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Port Jeff park renamed for former mayor

Former Port Jefferson Mayor Jeanne Garant, right, is

Former Port Jefferson Mayor Jeanne Garant, right, is congratulated by local elected officials after a ceremony where the park was dedicated. (Sept. 4, 2013) Credit: Ed Betz

Public officials praised Port Jefferson residents Wednesday for supporting efforts to create a village park at the site of a former Mobil gas depot.

The decades-long effort to purchase and renovate the 5.5-acre property was recalled at a ceremony christening the renamed Mayor Jeanne Garant Harborfront Park. Garant, who was mayor from 1999 to 2005, was credited with leading efforts to design the park and secure funding for the project.

The site, which had been abandoned by Mobil Oil in the 1960s, was purchased by the village for $1.7 million after voters approved a 1997 bond referendum. Voters had defeated a proposal to buy the land in the 1980s.

After more than 100 meetings, a 60-member committee of residents and officials released a master plan in 2000 that recommended a park featuring an ice-skating rink, playgrounds and walkways overlooking Port Jefferson Harbor.

"It belongs to the village," Garant said Wednesday. "It was designed by the village."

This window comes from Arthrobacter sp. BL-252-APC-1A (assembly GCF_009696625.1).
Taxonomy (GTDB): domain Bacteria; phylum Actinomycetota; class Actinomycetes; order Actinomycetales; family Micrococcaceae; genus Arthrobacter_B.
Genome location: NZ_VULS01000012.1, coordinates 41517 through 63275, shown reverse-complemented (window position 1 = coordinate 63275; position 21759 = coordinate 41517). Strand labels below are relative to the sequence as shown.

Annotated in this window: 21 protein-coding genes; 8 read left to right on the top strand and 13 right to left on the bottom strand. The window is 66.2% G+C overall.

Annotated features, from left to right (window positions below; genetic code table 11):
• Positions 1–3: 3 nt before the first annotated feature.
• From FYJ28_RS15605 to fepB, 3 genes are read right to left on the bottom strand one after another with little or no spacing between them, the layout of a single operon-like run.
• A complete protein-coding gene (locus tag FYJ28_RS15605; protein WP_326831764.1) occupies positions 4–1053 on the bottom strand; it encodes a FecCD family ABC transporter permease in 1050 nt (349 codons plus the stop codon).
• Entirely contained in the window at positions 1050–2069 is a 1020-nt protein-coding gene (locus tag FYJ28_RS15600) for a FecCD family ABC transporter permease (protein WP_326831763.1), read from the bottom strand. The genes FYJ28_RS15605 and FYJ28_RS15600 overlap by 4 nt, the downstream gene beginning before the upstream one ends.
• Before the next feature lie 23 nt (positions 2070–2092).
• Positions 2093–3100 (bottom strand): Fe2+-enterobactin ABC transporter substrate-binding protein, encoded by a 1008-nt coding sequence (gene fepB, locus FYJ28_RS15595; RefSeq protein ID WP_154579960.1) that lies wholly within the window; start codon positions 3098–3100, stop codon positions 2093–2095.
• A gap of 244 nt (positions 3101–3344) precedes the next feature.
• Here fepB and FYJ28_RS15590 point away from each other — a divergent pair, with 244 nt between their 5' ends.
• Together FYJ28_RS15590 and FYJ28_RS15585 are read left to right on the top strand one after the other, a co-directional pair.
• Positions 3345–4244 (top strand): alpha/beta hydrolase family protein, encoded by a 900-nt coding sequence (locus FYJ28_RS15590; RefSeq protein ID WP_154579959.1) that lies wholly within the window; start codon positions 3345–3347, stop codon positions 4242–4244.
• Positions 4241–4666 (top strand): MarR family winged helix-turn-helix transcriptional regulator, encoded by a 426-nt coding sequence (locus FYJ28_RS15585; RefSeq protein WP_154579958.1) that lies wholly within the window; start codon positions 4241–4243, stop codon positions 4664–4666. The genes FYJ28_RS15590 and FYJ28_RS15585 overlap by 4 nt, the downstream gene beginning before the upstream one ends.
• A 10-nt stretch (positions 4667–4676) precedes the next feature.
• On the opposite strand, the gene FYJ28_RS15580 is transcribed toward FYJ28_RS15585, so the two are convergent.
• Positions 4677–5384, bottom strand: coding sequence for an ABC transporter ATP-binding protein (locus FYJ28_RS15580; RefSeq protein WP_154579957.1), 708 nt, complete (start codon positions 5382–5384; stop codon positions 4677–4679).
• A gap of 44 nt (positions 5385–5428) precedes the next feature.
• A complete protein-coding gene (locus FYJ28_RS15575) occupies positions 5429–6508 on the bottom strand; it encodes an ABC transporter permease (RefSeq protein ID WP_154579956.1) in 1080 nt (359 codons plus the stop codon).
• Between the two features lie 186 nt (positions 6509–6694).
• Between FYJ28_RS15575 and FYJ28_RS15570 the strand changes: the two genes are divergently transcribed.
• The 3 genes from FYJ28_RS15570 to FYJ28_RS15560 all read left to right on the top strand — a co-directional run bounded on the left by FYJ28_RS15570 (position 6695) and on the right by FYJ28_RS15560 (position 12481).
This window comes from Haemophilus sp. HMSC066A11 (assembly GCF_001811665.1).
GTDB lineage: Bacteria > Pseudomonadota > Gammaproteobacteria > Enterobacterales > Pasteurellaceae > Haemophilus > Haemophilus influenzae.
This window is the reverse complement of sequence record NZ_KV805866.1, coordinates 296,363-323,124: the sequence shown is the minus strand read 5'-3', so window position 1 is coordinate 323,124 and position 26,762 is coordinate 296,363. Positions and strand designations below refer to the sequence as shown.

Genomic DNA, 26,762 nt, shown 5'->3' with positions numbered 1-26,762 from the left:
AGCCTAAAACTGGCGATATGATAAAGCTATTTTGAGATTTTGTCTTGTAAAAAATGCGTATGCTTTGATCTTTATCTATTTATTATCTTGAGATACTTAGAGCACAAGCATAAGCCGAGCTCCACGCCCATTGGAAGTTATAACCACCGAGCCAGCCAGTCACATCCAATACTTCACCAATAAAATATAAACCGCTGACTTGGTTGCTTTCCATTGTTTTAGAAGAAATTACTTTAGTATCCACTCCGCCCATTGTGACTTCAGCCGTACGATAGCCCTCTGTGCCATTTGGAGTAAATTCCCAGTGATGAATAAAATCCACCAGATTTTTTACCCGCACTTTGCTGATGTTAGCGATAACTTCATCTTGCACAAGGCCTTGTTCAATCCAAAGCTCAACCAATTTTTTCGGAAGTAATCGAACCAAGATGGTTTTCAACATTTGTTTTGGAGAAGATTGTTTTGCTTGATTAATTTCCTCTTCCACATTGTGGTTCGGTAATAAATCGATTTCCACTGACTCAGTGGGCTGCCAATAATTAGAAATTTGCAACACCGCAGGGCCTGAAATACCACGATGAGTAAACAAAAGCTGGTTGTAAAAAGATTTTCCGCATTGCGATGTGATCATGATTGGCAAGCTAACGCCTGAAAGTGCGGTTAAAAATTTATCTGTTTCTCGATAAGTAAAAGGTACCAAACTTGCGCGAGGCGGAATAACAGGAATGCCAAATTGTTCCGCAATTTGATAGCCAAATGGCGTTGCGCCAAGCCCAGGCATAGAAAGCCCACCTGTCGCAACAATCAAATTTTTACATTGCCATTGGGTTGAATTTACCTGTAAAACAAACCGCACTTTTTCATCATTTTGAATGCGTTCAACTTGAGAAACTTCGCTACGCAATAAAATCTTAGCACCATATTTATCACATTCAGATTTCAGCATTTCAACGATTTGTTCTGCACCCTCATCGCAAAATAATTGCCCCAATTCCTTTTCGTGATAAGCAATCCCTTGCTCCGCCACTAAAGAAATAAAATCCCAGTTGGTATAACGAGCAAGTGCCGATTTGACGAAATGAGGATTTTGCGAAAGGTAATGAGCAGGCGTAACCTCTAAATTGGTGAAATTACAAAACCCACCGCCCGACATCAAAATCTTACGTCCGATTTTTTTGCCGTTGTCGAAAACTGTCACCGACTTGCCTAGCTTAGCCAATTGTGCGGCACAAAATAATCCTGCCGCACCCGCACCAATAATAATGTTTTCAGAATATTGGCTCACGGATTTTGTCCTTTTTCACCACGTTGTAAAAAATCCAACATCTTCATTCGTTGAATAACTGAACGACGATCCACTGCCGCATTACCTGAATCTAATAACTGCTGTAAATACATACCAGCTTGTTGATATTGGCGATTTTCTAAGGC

Park construction cost about $10 million and was partially offset by $6 million in state grants, said Mayor Margot Garant, daughter of the former mayor. She described the park as Port Jefferson's "crown jewel."

Among the new features are a three-story Village Center built in the converted, century-old Bayles Shipyard building. The center includes meeting rooms, spaces for after school programs and art exhibits -- on display Wednesday were photos of village residents' pets -- and a couch-filled "living room" with a view of the harbor.

The ice rink -- opened each winter for the past decade in a parking lot outside the village center -- generated $80,000 in village revenue last winter, the mayor said.

The property had been a "disgrace. . . . It's just beautiful now," said lifelong village resident Kevin Bolier, who visits the park daily. "I think all the residents love it."

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